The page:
Wednesday, February 5, 2020

Asata Shakur Essay Example | Topics and Well Written Essays - 1250 words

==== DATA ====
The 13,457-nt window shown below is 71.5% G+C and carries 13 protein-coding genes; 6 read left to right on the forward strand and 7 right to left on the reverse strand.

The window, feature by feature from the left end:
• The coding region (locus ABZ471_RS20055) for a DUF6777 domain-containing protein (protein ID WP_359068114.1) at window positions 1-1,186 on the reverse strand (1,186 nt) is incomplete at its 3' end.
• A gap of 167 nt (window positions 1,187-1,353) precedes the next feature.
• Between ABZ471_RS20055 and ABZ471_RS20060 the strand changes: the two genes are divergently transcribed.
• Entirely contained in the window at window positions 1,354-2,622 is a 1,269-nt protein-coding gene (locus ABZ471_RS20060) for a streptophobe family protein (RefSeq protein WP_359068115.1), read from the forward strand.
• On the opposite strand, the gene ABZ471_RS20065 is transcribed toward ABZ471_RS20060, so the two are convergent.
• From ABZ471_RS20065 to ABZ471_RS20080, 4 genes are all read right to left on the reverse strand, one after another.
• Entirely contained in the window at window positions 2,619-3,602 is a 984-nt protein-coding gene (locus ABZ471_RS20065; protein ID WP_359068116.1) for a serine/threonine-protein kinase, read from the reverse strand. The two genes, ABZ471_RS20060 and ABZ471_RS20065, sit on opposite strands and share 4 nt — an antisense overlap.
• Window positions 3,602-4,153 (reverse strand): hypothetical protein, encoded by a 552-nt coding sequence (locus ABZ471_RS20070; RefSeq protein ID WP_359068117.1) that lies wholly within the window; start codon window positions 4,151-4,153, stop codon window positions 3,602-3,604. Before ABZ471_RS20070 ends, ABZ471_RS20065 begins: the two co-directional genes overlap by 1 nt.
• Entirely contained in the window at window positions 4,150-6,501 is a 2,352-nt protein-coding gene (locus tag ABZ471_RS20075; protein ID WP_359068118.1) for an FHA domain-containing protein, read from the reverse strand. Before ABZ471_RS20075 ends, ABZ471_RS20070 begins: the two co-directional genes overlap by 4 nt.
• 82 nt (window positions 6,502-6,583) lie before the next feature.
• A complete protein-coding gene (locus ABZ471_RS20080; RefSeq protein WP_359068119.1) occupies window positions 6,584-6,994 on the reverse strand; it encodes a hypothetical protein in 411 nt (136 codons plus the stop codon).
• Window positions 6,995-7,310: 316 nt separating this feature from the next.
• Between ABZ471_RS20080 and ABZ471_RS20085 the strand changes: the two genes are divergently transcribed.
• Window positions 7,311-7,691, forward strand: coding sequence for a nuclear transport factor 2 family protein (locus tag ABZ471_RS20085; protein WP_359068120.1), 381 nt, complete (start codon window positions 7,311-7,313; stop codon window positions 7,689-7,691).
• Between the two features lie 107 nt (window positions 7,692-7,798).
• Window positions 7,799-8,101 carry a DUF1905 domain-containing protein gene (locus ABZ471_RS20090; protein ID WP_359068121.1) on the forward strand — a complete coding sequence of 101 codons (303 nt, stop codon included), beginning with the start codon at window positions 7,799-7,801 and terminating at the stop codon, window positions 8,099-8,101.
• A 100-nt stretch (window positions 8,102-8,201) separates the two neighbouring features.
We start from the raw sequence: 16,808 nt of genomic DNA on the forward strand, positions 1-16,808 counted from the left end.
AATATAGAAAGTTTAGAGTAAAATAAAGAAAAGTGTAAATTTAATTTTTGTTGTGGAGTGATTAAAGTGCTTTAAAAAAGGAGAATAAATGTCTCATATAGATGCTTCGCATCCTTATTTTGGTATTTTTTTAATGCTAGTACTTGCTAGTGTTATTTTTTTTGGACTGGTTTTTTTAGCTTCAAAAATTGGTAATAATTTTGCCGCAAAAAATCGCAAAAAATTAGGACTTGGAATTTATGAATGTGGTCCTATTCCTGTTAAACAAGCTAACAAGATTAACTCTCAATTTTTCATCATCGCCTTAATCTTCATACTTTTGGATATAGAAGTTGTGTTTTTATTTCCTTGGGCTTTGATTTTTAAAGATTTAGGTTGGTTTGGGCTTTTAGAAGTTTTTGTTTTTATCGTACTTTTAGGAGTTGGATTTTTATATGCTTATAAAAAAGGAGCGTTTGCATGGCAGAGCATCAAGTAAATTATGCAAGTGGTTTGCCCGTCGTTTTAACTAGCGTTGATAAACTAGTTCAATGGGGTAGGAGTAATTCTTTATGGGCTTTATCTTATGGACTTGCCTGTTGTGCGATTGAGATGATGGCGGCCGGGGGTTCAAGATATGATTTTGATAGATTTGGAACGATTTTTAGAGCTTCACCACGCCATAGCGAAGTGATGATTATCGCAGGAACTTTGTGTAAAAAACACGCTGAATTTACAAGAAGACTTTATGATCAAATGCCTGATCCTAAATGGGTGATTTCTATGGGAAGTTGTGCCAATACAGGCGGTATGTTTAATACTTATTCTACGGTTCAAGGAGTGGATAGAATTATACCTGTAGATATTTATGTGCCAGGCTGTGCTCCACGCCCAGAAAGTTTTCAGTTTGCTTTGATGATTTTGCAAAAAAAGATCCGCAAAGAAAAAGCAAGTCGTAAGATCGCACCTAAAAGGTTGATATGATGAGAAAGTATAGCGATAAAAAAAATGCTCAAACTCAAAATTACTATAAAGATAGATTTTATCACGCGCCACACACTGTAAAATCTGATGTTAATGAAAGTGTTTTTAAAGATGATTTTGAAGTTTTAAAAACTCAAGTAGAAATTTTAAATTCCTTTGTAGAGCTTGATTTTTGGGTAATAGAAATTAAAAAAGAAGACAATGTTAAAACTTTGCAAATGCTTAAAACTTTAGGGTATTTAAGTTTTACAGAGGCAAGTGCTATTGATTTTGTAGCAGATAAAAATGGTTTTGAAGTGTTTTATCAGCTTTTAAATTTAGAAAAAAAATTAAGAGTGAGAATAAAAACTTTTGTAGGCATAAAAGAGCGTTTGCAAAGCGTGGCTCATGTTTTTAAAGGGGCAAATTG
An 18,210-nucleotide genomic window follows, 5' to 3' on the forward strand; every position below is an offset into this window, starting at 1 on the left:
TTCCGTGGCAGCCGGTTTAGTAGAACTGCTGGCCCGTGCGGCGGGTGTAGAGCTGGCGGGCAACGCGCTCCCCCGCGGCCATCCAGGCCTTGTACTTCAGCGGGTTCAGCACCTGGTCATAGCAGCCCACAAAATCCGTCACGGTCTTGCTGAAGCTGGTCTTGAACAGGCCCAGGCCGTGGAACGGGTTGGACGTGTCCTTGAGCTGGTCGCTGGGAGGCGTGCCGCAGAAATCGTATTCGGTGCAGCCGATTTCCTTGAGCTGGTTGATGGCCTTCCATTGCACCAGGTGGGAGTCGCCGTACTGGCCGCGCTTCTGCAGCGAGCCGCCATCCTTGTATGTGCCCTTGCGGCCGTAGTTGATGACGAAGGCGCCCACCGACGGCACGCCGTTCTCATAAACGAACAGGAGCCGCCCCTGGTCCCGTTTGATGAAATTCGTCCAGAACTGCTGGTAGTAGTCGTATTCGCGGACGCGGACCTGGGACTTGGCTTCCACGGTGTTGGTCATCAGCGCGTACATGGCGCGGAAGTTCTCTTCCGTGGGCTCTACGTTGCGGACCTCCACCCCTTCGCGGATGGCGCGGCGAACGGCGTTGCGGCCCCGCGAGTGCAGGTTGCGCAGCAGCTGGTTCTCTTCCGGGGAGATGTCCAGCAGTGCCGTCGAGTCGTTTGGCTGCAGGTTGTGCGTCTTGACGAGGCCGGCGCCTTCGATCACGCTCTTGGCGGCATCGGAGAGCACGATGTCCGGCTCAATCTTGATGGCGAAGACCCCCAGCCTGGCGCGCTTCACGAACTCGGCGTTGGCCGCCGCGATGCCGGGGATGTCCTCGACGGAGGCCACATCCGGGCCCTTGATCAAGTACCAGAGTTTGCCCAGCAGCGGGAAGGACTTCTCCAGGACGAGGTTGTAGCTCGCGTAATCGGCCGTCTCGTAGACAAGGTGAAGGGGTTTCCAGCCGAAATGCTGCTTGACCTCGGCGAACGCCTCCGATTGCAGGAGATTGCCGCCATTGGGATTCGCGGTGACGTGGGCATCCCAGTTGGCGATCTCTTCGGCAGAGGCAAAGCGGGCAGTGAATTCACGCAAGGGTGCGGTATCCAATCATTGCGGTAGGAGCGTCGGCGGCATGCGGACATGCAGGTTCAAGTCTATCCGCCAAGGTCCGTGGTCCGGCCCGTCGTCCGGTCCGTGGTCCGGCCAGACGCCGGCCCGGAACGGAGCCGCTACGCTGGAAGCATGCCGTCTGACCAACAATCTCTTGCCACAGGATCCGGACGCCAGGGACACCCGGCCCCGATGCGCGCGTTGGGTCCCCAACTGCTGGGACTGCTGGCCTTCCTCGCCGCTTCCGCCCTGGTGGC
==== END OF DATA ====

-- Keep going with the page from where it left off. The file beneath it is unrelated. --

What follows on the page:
Asata Shakur - Essay Example Finally, the article will explain how incarceration shaped her political visions and the differences and similarities of the person today and those experienced by Shakur in 1990’s. Formerly, Joanne Deborah Chesimard, Assata Shakur managed to gain a very mythical status in the eyes of most of the observers. To her supporters she stood out as a much-focused woman with visions, action and courage who never got to receive any justice (Shakur 247 (b)). To the U.S. Federal Bureau of Justice, on the other hand, as a leader of the considered the most violent militant organization of the blacks in the 1970s. In her description, she is a black revolutionary, just like the other fighters for the civil rights of the blacks such as Martin Luther King, Malcolm X and Marcus Garvey. It is on this ground that an analysis of the similarities and differences between the political views of Shakur and two other black nationalists: Martin Luther King and Marcus Garvey, is carried out. One very significant and the most outstanding similar ideology, which may be said to cut across all the black nationalists is the failure to reject armed struggle. Especially, as a means of attaining freedom and abolishment of the very unfair racial segregation laws that were imposed by the then existent governments (Roman and Littlefield 24). All the leaders have the same mission of establishing equality and peace. Just as Shakur strived to see to it that the equality laws are effectively and equally enforced on each and every individual. King relentlessly pursued the putting to end by the Supreme Court the laws of segregation, and that they are just to all. Marcus Garvey, similarly, fought for the same equality demanded by blacks all over the world. Even though the situations of the various nationalists may have been different, they all tried to establish peace and equality. For instance, Martin Luther king insisted on the need for peaceful negotiations without armament, which was

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